Dave breaks his advice down into seven suggestions, all of which are in some way inspired by Lucy. None of his points are especially new or profound, but because he is so capable in describing and explaining them, he makes old tired advice seem worthy of my attention. A number of his observations left me nodding my head, and he includes liberal humorous anecdotes that in some cases, made me laugh out loud. And here I will put on my teacher hat and tell you that brain studies reveal that learning is easier when there is positive emotion that goes with it.

Dave wants senior citizens to stop merely being content—which is exactly what I am—and take the occasional trip out of our comfort zones. He describes a family trip to a wildlife preserve in Africa to illustrate his point, and his story is so hysterical that it leaves me gasping for air. I can never imagine myself participating, as Dave has, in a parade involving decorated lawnmowers, but I love reading about it. And he reminds senior men to find their friends and tell them how important they are. A great many men have friends that are very important, and that they haven’t talked to in person or even by phone for years. What are you waiting for? At some point, one of you will be dead, and then the survivor will realize his mistake. Barry argues for seizing the moment. (He also makes me glad I am female. My friends hear from me all the damn time, and when I leave the planet, they will know what they meant to me.)

I began reading Barry’s work in the 1980s, and during the ‘90s and ‘00s, I used one of his columns, “How to Play with a Dog,” to teach middle school students expository writing. Step by step, he told us how to do it, and in the most enjoyable way; and that’s what expository writing is. Kids that didn’t like to write sat up and listened to this. It is a genius piece of work, and because of this, and because of the long period during which I loved each and every thing he wrote, this book receives a favorable rating from me. Because there’s also a big problem with it. Keep reading.

I loved the way Barry skewers the whole ‘mindfulness’ shtick even as he also advocates for some of its better aspects. When he digs into the topic of the diversity workshop, I feel a little hitch in my breathing, a twinge of anxiety. I read Dave Barry Does Japan, and the things he said about the Japanese demonstrated that his understanding of other races and cultures needs an upgrade. Here he tells us that his wife is half Cuban, half Jewish, so we know he’s probably not an alt-right white supremacist, but at the same time, some of the jokes he makes are cringe-worthy at best. When he tells us that if he was ever forced to sit through another diversity workshop (as was required by the Miami Herald,) he would join the Klan and the Black staff members would go with him, I slumped. Aw, shit. Dave, statements like this are why diversity training even exists. If there’s a training and you are invited, run there and get you a real good seat. In fact, there’s a chance that other staffers had to go to a workshop that was mostly aimed at you!

I have had a similar experience with 3 or 4 other books I’ve reviewed, and there’s always someone out there that will leave a comment saying it’s ridiculous to fuss over one little sentence in the book. In anticipation, I have an analogy just for those people, and here it is:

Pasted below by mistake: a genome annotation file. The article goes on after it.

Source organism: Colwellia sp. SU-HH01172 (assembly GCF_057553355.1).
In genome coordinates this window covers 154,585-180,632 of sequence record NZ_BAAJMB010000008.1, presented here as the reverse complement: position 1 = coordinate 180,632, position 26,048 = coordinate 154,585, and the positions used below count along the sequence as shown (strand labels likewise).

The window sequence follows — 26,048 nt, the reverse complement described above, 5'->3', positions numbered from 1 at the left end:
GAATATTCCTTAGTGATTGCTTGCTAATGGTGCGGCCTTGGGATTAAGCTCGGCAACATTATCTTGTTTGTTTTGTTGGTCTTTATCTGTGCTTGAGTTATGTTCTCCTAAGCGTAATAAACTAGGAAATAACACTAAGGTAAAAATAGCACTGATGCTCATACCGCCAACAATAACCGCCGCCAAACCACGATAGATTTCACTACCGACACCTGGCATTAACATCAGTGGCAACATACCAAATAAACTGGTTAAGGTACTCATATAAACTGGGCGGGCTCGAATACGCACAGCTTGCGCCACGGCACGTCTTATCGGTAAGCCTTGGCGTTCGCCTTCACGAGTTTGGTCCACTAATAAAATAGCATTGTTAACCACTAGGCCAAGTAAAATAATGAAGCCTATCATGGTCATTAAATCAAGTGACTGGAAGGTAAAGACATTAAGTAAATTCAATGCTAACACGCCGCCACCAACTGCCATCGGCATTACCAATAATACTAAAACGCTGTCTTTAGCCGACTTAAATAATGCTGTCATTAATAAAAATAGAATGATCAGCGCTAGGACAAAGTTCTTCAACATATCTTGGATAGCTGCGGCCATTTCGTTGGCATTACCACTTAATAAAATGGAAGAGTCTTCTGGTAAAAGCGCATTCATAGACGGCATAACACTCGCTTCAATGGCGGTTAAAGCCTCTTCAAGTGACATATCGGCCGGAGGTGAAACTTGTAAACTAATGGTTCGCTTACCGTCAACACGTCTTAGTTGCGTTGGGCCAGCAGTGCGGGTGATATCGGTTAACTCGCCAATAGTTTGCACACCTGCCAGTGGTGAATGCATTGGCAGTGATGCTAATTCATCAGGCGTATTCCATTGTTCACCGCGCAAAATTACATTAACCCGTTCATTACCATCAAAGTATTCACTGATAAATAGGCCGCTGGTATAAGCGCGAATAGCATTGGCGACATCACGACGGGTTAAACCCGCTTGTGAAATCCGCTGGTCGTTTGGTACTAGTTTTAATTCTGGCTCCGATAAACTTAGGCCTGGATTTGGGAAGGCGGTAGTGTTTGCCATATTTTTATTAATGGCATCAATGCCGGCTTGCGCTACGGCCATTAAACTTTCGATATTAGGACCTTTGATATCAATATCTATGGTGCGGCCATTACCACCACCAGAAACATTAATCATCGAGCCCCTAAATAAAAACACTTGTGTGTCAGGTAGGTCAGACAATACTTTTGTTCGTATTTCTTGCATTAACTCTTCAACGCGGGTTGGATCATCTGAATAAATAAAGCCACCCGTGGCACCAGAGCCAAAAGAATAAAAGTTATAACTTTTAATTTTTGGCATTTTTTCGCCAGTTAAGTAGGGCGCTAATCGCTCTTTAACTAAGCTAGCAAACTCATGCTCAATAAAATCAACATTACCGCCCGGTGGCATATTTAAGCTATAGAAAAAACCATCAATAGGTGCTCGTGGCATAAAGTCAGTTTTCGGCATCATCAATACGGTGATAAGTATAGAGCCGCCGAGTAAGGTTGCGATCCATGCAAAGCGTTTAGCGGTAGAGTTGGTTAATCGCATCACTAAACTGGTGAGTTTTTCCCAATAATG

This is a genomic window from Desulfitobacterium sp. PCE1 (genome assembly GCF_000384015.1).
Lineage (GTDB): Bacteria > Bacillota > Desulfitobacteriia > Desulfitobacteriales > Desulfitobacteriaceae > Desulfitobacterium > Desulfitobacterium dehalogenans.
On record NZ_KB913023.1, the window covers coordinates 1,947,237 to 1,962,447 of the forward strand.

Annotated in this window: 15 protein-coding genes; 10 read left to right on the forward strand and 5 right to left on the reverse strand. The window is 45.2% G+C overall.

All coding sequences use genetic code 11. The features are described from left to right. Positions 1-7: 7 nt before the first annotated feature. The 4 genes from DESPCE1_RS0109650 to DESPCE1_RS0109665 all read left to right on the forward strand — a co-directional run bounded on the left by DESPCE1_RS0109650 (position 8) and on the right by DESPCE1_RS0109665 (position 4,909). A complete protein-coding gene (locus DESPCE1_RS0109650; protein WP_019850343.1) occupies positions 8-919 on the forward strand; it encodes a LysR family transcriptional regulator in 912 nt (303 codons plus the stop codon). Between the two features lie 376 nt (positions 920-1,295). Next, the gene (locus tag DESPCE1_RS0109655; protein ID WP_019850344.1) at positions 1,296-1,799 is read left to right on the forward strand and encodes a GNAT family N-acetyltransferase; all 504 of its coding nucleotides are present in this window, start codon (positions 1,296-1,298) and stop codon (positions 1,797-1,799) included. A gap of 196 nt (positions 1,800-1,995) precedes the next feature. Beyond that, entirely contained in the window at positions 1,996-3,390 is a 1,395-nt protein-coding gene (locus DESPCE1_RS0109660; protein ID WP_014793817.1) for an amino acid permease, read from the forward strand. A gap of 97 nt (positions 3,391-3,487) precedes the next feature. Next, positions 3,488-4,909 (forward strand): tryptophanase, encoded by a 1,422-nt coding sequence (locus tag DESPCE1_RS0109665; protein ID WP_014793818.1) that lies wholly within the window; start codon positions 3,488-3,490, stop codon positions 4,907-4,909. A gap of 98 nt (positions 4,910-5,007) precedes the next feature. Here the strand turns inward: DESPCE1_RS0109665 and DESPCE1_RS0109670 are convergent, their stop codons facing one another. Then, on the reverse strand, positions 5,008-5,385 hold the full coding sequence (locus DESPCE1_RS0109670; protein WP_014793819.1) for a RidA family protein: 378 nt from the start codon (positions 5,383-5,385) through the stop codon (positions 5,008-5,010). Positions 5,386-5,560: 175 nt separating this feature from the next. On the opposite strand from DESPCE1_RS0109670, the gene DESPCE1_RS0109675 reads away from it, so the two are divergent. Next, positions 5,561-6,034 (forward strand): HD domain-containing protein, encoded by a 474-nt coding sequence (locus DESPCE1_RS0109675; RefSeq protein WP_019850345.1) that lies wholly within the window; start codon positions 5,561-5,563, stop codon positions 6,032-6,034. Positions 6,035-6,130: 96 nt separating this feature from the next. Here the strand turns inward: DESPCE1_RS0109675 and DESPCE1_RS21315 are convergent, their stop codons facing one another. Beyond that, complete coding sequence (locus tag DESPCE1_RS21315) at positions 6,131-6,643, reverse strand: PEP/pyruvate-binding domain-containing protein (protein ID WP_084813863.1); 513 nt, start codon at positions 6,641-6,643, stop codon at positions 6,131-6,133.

imagine you have been invited to a potluck supper. You hand your contribution, maybe a bowl of potato salad to the host to add to the collection of food, and you grab a plate. There are three long tables, and you move down the row selecting from among the crispy fried chicken, the smoky ribs, watermelon, three-alarm chili, coleslaw, nachos, garden salad, pasta salad, fruit salad, a bowl of human excrement, baked squash with cinnamon, homemade cherry pie, key lime pie, shrimp salad, pesto salad, deviled eggs, and of course, your own contribution, the potato salad. But once you sit down, your appetite has fled, hasn’t it? You came in feeling hungry. You skipped a meal before this thing, cause you knew there’d be a lot of good things to eat. And of course, when you passed that bowl of human poo, you didn’t take any of it, and like everyone else, you politely diverted your eyes away from it once you were satisfied that it was exactly what it looked like. What the hell…? After a glance around the room to see whether a joke is about to be sprung, or at least a conversation had about this inappropriate addition, you edge toward the garbage, where you quietly deposit your uneaten meal, and then you edge toward the door…all because of that one thing.

Why would you toss a plateful of delicious food merely because there was one distasteful thing on the table? Because neither you nor your food could be close to that mess for even a minute.

So that’s how I see the Klan reference. It’s hard to chuckle after a bomb like that has been included, and he even includes a snarky remark after it about the fact that some will be offended, which comes off like an extended middle finger to anyone that doesn’t like a Klan-friendly joke.

And maybe that’s how it rolls with him; he has all the money he needs, and he doesn’t care if there are people that don’t like what he wrote. But I cannot for the life of me understand why someone would write a memoir like this, one intended to provide an excellent philosophy for his aging readers, one which will also be a part of his legacy after he’s gone, and then include something that will hurt some of the people that read it. I just don’t get it.

Do I recommend this book to you? From where I sit, if you want it, don’t pay full price for it. I wouldn’t buy it for anyone I like, but now you have my take on it, so the as always, the decision rests with you.